At Camas Camp-n-Ranch, there are no strangers.
“Come on in,” director Tina Goodnight says. “Everyone is a friend here.”
Known as “Grandma Tina” to many, she is busy running a variety of local, farm-based summer camps, hoping to encourage a love of animals and the outdoors.
The farm even has a mascot: Sugar, the one-legged rooster who greets everyone and loves to be held by children.
“Everyone that comes here is looking for something,” Goodnight said. “The parents are looking for quality programs for their kids, and the kids are looking for new experiences. Many of them have never even seen a chicken or a goat up close before.”
Camas Camp-n-Ranch is also a working 4-H farm, which means that livestock and grounds care takes place round the clock.
“We’re a little out-of-the-box on this,” Goodnight said. “The real future of 4-H is to bring a community partnership about.”
This is how it works: Families who want their children to participate in 4-H, but don’t necessarily have the acreage or facilities to care for livestock keep the animal at Camas Camp-n-Ranch. In return, participants are responsible for their animal’s care and for farm chores on assigned days.
“It’s a chance to experience the 4-H lifestyle one step away,” Goodnight said.
Goodnight is also hoping to promote the farm as an event location for birthday parties and 4-H events.
Goodnight has lived at her Camas farm since 1996, and in the area her entire life.
The camps began after her family’s income dropped substantially, and she and her husband were looking for a way to continue their 4-Seasons 4-H Group.
“The purpose of this is to have a partnership with the families,” Goodnight said. “We want to give kids experience with livestock, and also teach them sustainability and responsibility for the earth.”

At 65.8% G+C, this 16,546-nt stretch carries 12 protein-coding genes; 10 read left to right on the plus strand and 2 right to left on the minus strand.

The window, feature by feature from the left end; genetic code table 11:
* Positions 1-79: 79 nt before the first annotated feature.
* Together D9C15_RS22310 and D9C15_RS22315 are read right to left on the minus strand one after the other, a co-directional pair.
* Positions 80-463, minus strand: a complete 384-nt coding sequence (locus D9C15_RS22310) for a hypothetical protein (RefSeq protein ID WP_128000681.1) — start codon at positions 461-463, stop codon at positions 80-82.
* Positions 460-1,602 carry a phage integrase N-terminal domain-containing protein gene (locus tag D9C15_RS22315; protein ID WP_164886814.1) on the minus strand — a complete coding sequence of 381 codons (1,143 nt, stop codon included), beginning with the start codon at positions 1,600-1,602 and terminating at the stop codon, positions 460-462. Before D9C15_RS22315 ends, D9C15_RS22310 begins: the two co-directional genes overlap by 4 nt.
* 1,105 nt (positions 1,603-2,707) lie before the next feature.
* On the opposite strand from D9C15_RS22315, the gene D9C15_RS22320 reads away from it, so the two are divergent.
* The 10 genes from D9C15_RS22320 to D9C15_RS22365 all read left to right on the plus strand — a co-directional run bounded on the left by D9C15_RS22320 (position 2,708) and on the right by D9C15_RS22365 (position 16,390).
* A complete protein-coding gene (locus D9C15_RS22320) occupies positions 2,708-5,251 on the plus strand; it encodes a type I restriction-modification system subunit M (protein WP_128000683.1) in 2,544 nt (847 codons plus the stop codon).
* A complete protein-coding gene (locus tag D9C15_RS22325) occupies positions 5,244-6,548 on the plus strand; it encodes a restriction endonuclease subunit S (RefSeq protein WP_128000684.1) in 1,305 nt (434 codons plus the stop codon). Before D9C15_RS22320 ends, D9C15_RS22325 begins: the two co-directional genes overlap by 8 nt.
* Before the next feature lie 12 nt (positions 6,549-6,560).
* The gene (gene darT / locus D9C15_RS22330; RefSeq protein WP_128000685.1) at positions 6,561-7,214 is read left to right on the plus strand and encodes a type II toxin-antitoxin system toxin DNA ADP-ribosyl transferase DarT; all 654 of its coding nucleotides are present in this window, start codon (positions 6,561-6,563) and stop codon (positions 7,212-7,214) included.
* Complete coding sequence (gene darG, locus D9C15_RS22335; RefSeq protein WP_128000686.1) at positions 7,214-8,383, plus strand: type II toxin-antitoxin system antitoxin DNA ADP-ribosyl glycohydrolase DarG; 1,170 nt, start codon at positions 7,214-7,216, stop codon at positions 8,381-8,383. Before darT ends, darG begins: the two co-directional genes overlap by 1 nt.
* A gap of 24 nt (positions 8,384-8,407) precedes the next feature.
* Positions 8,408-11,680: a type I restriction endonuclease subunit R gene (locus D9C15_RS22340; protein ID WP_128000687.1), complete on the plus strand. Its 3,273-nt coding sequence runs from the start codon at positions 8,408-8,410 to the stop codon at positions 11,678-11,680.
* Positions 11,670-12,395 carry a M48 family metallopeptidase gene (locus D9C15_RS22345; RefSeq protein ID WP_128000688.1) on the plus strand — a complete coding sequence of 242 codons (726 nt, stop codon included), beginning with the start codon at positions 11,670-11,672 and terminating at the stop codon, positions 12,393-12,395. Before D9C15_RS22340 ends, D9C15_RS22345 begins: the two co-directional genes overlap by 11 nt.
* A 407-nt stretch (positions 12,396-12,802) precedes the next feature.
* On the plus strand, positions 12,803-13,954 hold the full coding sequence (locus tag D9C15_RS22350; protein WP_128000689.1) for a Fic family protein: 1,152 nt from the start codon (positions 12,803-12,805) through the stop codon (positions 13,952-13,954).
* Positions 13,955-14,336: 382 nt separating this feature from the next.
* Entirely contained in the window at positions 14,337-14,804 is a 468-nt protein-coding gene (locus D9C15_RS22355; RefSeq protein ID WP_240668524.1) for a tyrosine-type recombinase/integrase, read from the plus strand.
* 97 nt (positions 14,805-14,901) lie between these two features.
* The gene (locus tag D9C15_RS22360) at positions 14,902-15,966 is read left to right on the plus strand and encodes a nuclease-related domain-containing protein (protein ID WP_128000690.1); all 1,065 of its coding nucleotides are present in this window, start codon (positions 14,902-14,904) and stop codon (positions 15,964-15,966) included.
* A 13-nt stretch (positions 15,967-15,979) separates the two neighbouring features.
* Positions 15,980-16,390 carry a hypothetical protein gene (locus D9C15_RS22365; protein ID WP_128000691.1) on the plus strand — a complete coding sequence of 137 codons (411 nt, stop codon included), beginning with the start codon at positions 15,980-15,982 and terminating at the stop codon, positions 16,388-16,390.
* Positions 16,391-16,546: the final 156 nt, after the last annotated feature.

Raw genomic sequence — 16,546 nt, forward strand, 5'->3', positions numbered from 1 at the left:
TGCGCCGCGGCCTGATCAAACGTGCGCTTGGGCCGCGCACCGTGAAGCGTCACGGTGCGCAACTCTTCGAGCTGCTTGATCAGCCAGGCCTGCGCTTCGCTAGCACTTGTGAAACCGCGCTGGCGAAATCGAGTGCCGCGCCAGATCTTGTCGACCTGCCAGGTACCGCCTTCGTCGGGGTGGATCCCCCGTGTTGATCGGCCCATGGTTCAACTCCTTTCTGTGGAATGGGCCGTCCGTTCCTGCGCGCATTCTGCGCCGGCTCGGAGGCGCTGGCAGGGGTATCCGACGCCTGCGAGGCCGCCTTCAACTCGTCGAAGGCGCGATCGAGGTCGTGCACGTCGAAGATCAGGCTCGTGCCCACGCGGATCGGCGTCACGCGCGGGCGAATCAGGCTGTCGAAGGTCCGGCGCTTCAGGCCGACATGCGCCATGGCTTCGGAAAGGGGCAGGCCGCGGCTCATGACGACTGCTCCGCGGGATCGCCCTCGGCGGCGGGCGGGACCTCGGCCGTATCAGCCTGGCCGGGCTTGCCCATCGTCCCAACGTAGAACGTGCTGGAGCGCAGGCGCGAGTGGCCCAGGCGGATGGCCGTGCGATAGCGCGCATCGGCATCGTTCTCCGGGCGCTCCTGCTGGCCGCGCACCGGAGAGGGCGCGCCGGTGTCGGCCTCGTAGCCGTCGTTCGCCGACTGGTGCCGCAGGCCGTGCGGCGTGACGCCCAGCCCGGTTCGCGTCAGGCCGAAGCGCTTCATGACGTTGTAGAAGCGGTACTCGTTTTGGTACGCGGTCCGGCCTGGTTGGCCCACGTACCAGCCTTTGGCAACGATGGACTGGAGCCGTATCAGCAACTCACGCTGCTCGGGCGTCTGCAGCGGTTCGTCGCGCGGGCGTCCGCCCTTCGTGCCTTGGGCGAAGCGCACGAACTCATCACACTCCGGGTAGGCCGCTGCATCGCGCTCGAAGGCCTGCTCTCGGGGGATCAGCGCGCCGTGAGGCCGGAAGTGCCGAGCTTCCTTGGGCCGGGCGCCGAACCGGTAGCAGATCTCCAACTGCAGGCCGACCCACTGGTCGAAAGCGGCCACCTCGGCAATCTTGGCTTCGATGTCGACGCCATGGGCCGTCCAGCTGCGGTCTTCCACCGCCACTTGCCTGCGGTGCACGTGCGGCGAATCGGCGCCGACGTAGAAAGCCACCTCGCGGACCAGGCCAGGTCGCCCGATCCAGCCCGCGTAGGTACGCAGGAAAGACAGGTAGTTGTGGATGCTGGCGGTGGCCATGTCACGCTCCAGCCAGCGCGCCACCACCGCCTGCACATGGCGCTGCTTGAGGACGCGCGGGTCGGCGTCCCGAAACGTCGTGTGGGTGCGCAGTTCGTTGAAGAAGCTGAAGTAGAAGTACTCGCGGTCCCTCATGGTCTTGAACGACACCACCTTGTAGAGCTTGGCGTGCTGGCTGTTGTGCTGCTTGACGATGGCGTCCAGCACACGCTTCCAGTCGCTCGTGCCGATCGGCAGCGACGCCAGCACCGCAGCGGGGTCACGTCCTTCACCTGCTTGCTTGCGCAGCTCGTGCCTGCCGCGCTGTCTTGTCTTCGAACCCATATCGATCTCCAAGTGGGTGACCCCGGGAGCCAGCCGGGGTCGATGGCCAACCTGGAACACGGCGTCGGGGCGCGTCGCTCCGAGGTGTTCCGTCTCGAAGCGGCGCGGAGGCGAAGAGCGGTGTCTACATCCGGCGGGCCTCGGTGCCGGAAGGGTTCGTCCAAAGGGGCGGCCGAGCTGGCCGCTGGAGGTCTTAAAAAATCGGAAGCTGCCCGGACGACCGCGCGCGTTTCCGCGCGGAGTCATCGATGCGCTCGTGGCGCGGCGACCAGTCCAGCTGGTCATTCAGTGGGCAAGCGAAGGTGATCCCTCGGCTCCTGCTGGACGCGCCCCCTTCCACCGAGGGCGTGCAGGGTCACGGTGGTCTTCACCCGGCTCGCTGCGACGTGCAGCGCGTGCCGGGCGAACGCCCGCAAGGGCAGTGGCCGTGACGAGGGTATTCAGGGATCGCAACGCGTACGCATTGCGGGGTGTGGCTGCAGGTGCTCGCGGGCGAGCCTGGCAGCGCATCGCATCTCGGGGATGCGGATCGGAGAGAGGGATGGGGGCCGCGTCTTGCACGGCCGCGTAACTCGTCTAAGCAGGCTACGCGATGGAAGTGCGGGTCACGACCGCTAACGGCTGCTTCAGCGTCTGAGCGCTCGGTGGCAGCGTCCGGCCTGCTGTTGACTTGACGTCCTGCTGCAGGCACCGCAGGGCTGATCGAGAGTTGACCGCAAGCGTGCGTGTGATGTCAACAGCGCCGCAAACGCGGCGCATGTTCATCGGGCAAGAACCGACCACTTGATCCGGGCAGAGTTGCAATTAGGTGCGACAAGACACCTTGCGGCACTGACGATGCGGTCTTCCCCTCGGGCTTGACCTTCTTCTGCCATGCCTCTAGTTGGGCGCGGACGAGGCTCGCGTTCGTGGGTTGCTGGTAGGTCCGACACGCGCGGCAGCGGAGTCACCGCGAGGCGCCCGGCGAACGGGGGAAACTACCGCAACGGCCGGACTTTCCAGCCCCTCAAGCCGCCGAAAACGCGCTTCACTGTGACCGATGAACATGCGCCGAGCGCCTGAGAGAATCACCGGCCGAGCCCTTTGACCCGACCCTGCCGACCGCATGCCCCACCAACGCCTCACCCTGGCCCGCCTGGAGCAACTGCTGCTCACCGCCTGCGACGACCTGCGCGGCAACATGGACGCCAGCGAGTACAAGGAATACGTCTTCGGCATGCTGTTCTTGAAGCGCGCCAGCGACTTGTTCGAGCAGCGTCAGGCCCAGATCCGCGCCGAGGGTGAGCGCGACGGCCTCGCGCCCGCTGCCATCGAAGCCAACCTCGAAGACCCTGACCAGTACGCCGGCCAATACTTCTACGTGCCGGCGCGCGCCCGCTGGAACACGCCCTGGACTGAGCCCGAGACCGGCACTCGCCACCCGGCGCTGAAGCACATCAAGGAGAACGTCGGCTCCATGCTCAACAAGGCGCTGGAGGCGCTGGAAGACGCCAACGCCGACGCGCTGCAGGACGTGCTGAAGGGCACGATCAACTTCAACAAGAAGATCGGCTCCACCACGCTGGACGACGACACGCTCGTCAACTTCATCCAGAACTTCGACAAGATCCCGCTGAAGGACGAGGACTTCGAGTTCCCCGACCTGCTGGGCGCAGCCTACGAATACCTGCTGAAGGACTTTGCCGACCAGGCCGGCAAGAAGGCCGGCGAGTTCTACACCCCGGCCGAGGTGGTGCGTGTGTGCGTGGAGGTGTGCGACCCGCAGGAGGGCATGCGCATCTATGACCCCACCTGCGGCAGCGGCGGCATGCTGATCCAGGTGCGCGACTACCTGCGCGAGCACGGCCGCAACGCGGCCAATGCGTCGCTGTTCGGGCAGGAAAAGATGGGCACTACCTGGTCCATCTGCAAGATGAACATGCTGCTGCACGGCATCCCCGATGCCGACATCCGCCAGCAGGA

Her day camps extend that mission. “Classic camp” is an introduction to 4-H and ranch life. Campers learn how to care for livestock, trek in the woods and make ranch crafts. From there, options include “gone green camp,” focused on earth-saving activities; “wild west camp,” which includes pioneer activities and building campsites in the wood; and “ranger horse camp,” for those with some riding experience.
“I just love watching the expressions on the kids faces as they experience something for the first time,” Goodnight said. “This is really an extension of our family. We want to extend our farm lifestyle and our beliefs with as many people as we can.”
Tracy Frost is volunteering as a camp counselor for the first time. During the school year, she drives a bus for the Evergreen School District.
“What I enjoy most is seeing the kids who have never seen a chicken or goat go from ‘ick’ to holding them,” Frost said. “It’s just a total transformation. They learn so much about animals and nature.”
She added that Goodnight’s welcoming attitude was a big part of why she volunteers as well.
“When you walk though Tina’s door, you feel like family,” she said. “It helps you fulfill the same dream she has.”
Haleigh Sudbeck, 12, is both a camper and counselor this year.
“It’s a lot of fun doing both,” she said. “I get to have fun with the other counselors and play with the kids, too.”
Sudbeck’s favorite part of camp was caring for the goats. “I’d never even seen one before I got here,” she said.
Wyatt Sims, 7, also loves the goats.
“I’d never seen goats or chickens before, except at the fair,” he said. “I love the animals, but my favorite part of camp is spending time with my friends.”
Jackie Goodnight, Tina’s daughter-in-law, works as the camp’s head wrangler, overseeing the horse riding program.
“I love watching the kids gain confidence while working with horses,” she said. “My goal is to see each of them forge a relationship with the horse and be successful riders.”